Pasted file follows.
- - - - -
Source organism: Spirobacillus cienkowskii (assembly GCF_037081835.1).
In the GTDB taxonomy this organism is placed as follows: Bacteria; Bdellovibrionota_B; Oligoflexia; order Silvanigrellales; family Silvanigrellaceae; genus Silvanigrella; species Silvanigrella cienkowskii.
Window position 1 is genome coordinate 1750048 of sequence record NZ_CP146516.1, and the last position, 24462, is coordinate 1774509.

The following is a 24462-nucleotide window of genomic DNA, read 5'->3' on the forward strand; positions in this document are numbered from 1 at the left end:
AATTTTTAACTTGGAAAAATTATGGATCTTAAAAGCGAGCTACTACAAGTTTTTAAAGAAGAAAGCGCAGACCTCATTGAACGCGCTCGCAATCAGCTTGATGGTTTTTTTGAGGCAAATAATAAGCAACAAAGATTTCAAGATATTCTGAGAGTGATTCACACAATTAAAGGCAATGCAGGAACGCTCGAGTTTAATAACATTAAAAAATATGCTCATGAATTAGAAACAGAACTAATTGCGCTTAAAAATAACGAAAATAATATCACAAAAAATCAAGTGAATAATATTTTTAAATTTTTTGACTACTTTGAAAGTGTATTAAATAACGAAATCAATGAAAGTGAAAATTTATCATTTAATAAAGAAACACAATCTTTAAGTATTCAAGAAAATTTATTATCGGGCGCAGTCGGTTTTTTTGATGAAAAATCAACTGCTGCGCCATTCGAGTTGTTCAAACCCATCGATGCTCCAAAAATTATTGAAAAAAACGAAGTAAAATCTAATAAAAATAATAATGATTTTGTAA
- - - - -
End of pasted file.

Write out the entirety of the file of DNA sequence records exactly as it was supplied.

Source organism: Spirobacillus cienkowskii (assembly GCF_037081835.1).
In the GTDB taxonomy this organism is placed as follows: Bacteria; Bdellovibrionota_B; Oligoflexia; order Silvanigrellales; family Silvanigrellaceae; genus Silvanigrella; species Silvanigrella cienkowskii.
Window position 1 is genome coordinate 1750048 of sequence record NZ_CP146516.1, and the last position, 24462, is coordinate 1774509.

The following is a 24462-nucleotide window of genomic DNA, read 5'->3' on the forward strand; positions in this document are numbered from 1 at the left end:
AATTTTTAACTTGGAAAAATTATGGATCTTAAAAGCGAGCTACTACAAGTTTTTAAAGAAGAAAGCGCAGACCTCATTGAACGCGCTCGCAATCAGCTTGATGGTTTTTTTGAGGCAAATAATAAGCAACAAAGATTTCAAGATATTCTGAGAGTGATTCACACAATTAAAGGCAATGCAGGAACGCTCGAGTTTAATAACATTAAAAAATATGCTCATGAATTAGAAACAGAACTAATTGCGCTTAAAAATAACGAAAATAATATCACAAAAAATCAAGTGAATAATATTTTTAAATTTTTTGACTACTTTGAAAGTGTATTAAATAACGAAATCAATGAAAGTGAAAATTTATCATTTAATAAAGAAACACAATCTTTAAGTATTCAAGAAAATTTATTATCGGGCGCAGTCGGTTTTTTTGATGAAAAATCAACTGCTGCGCCATTCGAGTTGTTCAAACCCATCGATGCTCCAAAAATTATTGAAAAAAACGAAGTAAAATCTAATAAAAATAATAATGATTTTGTAA